"The Life of John Donne." Luminarium. 22 June 2006.

The second reason that this seduction poem is actually flattering rather than misogynistic is because the addressed female understands the incredibly witty argument made by the narrator. Not only that, but the she handles the wit of the argument so well she is able to further the argument herself by playing along with him. In “The Rhetoric and Poetry of John Donne,” Thomas Sloan argues that “Donne frequently does not hesitate to name, often by simile, the points of contact between a thought and its allegory, and in doing so, heightens the analogizing process” (41-42). Sloan’s claim here supports the argument that this poem is indeed flattering to women, namely because the woman in the poem understands the witty claims of the male.

The Complete Poetry of John Donne.

* Donne, John.

The Life of John Donne (1572-1631)

One of the most famous of Donne’s metaphysical conceits that these women, among other readers, would be need to understand appears in the poem “The Flea,” in which a flea functions as the premise of the argument that the narrator makes while trying to convince the addressed female to go to bed with him; this is also one of Donne’s more famous seduction poems Although this poem may seem misogynistic since it is a dramatic monologue in which the lady is given no voice and the narrator seems concerned with nothing more than sexual satisfaction, a closer reading of this poem also yields readers with the possibility that through the monologue, Donne is actually flattering women.

SparkNotes: Donne’s Poetry: “The Flea”

These attacks of misogyny are not always merited, however. Even in poems in which the female voice is absent—especially in some of the seduction poems, in particular “The Flea” and “Elegy XIX”—it is obvious that Donne thought women honorable and intelligent. He must believe them honorable since the narrator is forced to use a grand amount of convincing to get the addressed woman to even consider granting his requests; he must consider them intelligent primarily because they play along with and rebuke the male narrator, thus implying they are smart enough to understand the complex wit of the arguments made by the narrator.

Manganese And Its Compounds:Environmental Aspects …

Donne later summed up the experience: "John Donne, Anne Donne, Undone." Anne's cousin offered the couple refuge in Pyrford, Surrey, and the couple was helped by friends like Lady Magdalen Herbert, 's mother, and , women who also played a prominent role in Donne's literary life.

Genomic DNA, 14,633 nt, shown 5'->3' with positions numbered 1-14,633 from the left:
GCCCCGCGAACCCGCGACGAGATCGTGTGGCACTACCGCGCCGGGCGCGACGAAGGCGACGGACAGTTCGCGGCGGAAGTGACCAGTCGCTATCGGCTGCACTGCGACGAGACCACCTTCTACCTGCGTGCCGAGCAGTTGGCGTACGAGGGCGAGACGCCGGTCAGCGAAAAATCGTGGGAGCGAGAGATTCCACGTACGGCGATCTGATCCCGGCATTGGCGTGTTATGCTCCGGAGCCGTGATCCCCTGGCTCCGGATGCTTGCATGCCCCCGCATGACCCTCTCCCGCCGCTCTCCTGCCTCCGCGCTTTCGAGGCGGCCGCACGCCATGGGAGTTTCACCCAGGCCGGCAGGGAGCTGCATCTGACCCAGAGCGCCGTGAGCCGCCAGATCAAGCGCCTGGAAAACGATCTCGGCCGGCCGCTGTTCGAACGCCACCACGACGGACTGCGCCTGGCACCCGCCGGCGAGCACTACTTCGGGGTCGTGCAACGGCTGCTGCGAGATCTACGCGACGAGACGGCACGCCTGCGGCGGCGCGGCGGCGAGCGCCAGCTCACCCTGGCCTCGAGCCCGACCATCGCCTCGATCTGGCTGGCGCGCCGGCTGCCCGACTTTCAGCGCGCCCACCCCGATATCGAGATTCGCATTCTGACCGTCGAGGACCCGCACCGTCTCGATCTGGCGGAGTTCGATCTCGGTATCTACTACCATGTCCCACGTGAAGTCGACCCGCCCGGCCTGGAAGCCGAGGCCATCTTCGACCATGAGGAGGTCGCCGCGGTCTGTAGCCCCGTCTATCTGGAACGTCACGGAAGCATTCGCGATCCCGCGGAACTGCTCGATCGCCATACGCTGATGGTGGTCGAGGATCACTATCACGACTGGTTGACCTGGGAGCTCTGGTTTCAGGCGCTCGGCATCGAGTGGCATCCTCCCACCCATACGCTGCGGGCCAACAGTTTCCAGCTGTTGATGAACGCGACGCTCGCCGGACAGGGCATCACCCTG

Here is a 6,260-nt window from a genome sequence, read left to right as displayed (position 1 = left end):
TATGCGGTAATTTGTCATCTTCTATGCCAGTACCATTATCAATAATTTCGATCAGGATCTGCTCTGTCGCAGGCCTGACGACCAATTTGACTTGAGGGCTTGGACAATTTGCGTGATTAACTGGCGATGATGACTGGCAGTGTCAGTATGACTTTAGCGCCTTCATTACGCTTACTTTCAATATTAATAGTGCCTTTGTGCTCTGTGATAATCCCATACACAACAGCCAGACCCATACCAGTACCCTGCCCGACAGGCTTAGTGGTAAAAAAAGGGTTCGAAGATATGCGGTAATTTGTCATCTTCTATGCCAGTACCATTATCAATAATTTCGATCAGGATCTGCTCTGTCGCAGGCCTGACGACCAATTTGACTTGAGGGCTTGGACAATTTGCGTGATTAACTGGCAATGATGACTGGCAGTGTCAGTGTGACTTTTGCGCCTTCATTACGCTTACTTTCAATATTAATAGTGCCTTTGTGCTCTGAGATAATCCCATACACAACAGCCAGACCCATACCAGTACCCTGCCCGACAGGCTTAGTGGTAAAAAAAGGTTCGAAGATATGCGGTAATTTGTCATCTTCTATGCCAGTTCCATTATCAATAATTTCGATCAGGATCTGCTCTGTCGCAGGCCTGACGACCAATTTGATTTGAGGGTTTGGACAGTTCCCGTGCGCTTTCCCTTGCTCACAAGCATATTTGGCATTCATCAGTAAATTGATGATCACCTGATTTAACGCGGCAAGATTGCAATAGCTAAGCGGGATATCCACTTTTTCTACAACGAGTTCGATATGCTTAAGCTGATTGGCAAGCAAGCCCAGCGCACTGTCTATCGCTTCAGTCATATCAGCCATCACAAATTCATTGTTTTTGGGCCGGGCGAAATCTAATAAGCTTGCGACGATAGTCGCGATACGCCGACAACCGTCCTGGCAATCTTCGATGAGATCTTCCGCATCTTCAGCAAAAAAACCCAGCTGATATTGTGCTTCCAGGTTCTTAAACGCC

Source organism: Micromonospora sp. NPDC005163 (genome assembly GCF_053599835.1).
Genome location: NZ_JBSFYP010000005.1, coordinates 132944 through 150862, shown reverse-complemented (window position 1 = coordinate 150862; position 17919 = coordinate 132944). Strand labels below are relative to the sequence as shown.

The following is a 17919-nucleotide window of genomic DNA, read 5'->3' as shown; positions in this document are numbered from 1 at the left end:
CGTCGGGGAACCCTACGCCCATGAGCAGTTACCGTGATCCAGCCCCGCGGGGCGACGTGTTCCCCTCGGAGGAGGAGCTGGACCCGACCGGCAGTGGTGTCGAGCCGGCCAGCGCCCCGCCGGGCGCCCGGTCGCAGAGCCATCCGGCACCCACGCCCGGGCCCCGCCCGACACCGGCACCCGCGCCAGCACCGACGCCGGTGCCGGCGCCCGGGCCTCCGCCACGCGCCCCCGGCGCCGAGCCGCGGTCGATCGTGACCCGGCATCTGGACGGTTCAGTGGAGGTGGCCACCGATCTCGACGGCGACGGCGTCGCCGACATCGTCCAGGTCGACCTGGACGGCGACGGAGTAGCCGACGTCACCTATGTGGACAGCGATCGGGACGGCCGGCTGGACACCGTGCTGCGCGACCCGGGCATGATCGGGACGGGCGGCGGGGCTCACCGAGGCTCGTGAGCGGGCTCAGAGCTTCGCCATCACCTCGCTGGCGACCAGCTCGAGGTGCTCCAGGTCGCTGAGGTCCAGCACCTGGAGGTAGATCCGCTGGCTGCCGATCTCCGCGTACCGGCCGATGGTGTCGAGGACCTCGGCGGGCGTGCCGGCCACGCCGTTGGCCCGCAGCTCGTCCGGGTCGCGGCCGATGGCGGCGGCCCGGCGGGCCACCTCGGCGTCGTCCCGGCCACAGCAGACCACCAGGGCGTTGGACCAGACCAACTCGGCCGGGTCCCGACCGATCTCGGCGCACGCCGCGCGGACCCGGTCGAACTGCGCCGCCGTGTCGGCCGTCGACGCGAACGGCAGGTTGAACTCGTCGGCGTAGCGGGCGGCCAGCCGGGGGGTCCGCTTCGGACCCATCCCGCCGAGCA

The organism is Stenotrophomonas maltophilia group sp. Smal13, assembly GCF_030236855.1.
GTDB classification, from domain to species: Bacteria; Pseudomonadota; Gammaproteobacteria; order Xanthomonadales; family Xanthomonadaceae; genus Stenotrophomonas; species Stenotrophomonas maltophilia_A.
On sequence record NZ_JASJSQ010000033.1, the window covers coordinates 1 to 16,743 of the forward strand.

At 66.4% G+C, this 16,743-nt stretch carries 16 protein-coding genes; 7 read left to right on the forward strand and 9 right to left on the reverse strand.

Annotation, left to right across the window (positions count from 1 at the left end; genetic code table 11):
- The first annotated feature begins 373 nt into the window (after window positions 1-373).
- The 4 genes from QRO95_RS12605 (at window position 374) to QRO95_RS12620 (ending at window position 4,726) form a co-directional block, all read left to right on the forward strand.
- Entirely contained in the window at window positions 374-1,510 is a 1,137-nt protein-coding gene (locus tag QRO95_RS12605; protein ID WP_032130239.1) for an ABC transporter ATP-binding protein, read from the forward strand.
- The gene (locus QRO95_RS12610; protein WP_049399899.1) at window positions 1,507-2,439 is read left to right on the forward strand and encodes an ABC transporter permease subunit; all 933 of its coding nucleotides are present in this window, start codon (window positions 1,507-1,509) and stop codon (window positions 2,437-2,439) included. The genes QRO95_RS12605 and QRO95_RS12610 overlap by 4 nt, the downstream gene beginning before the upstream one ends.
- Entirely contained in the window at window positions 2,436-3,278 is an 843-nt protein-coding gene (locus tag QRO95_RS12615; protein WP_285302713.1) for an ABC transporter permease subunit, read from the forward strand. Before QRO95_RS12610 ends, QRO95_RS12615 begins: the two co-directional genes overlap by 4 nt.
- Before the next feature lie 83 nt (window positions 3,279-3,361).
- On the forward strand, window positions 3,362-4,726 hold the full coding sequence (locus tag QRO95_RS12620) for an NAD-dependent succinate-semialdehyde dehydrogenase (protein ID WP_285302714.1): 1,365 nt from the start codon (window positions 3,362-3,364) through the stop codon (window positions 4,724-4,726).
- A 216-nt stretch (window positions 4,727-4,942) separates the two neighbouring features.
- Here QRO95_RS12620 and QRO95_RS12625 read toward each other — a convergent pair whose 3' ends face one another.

Donne's words throb in our ears in " Twicknam Garden ": "Blasted with sighs, and surrounded with tears" (1), and in "The Flea": "It suck'd me first, and now sucks thee" (3), and in "Loves Exchange":

John Donne - Biography and Works

John Carey doesn't seem to think so. In Carey's words, "It is part of the strength of this poem that its argument is so weak" (Carey 199). Interesting, Carey. What makes you say that? According to Carey, "The speaker is plainly trying to convince himself, and failing so badly that he cannot even decide whether he wants to say sleep is better than death or vice versa" (199). Is that it then? That's how Donne fails to make his point? Do we detect a sense of bitterness in Carey's voice here, a sense of the stunned, shocked, and appalled that any Christian would dare slam death to the ground with an astounding hope in the resurrection of Christ? Carey's anger merely proves that Donne made a pretty strong dent in the armor of the self-lauding ignorant. Donne doesn't argue anything. Donne states his confidence over death with a ring of finality that is wholly and irrevocably undeniable by the world. In Christ, Donne achieved hope and confidence over death, and no amount of vehement backlash from pompous intellectuals like Carey will ever change that.

Nov 07, 2010 · The Wit of John Donne

These changes influenced Donne's attitude toward death, an attitude reflected in his poetry; but how, and in what ways? What is the change in his response to death between his Songs and Sonnets and his Holy Sonnets, and what does this change attempt to communicate to us? These are the questions that this essay will seek to answer. However, it must be remembered that this essay does not provide an exhaustive analysis of all Donne's work as it does not touch on every strand of poetry that he wrote, nor could it, to allow its case. Such a work is too large in scope to satisfy the constraints of this essay; and as a result, this analysis will undoubtedly leave out many important and interesting details that make up the complex individual that we know Donne to be; but this essay will open up a handful of poems in the Songs and Sonnets as well as the Holy Sonnets (all of which are taken from the acclaimed anthology of John Donne, The Complete English Poems compiled by C.A. Patrides) as a sample of the change in Donne that I suggest occurred.